While style and functionality are genuine concerns when selecting a baby crib plan, the primary deciding factor must be safety. Saving a few dollars for a less expensive woodworking plan is not worth the potential injury to your child.
Here are some factors to consider when selecting a baby crib plan:
- Slats should be no more than 2 3/8” (6.03 cm), about the width of a soda can.
- Corner posts should not be over 1/16” (0.16 cm) high.
- There should not be any cutout designs in the headboard or footboard.
- All wood and hardware should be sanded and secured. The hardware and lumber you install should not be loose, missing, or broken.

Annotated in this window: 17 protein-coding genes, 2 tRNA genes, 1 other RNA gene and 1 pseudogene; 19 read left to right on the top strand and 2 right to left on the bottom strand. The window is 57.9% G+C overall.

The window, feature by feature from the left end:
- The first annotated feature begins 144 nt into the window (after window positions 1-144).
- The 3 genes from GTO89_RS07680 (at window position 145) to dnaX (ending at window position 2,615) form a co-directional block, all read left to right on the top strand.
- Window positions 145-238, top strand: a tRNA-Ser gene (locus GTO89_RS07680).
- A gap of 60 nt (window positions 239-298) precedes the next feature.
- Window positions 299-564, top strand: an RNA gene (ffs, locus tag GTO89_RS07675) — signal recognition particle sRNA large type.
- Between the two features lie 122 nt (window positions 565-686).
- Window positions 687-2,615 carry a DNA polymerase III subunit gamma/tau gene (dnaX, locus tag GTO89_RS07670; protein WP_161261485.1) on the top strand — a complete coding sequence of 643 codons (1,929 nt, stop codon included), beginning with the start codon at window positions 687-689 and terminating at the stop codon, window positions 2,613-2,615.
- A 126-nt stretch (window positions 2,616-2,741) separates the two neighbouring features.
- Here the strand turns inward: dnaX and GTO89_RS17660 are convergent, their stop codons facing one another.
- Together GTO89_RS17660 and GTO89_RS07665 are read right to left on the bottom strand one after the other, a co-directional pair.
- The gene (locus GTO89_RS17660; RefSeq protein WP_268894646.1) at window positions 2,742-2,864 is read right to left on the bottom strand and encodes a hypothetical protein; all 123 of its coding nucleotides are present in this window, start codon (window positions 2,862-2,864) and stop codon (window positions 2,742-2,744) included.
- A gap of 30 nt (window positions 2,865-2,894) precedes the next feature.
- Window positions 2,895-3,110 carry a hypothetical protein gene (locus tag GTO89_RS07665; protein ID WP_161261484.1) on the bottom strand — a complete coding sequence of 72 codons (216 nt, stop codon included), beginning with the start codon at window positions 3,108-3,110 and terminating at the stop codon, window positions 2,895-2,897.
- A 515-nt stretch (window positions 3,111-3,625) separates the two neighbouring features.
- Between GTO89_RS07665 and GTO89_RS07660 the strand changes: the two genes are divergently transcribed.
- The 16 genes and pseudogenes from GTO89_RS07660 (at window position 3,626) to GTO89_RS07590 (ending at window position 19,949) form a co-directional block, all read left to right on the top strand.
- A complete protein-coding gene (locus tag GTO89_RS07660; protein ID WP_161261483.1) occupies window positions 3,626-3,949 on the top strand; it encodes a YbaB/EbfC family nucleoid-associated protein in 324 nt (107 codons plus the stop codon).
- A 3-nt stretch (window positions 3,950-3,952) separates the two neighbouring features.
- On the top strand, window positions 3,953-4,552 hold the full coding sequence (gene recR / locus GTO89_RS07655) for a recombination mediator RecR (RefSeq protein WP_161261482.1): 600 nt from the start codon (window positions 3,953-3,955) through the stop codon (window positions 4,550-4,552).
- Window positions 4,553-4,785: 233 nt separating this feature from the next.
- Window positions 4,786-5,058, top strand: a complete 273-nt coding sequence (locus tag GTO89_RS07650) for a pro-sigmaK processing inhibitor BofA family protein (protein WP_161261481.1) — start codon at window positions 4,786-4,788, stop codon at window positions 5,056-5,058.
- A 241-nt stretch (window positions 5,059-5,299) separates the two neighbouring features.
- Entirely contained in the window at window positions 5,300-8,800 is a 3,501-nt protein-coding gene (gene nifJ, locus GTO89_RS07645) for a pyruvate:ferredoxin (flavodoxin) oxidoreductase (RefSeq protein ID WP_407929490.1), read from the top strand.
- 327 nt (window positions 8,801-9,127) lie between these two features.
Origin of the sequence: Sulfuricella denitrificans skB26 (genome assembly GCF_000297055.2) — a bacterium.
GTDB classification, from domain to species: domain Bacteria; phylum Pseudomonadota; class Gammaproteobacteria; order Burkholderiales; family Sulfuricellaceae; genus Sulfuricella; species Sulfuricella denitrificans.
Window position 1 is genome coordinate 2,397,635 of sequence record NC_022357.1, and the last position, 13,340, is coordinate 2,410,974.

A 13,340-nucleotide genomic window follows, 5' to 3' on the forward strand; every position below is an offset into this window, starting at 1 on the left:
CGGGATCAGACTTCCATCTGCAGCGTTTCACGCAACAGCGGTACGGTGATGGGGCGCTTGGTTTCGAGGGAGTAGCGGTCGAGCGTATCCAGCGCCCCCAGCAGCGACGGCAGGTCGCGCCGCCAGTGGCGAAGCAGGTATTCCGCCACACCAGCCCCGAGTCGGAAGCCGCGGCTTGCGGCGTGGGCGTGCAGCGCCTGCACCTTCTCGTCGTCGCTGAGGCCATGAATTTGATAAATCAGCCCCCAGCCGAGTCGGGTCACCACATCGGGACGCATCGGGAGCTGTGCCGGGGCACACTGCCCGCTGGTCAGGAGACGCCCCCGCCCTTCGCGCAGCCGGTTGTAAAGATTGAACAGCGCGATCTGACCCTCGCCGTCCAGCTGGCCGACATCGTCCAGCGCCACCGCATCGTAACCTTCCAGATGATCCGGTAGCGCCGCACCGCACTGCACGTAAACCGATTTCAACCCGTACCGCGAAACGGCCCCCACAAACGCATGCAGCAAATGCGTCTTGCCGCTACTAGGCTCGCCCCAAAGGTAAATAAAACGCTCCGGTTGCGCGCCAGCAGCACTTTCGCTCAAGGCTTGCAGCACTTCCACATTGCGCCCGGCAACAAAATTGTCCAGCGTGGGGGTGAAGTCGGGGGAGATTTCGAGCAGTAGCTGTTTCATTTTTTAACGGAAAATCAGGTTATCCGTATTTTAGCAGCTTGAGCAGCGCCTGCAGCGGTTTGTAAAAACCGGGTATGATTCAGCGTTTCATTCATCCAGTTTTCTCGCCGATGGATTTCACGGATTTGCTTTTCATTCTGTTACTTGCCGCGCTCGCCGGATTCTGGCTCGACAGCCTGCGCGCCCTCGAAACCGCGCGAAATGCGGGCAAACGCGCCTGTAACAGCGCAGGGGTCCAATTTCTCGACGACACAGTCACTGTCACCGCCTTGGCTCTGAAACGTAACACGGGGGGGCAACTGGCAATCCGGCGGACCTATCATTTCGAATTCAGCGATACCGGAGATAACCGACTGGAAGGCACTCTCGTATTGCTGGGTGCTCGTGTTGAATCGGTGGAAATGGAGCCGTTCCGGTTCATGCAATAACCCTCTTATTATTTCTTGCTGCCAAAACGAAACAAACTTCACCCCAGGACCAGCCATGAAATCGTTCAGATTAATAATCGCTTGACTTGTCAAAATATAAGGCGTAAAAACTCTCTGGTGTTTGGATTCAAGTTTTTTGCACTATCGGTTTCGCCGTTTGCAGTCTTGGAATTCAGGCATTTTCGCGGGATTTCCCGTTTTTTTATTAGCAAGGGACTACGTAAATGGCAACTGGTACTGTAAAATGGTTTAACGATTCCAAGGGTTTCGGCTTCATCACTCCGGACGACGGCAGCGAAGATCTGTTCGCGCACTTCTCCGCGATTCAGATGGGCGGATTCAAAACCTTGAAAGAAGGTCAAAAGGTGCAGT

While most baby crib plans produce cribs made solely of wood, some involve mesh. If you are designing, building, or buying a crib with mesh, consider the following:
- The gaps within the mesh should be less than 1/4 “ (0.64 cm), or smaller than the buttons on a baby’s clothing.
- The mesh and top rail cover should not have any tears, holes, or loose threads, as the baby could become entangled.
- Mesh should be securely fastened to the top rail and floor plate.
- No staples should be loose, missing, or exposed.
These checklists for a safe crib were designed by the U.S. Consumer Product Safety Commission.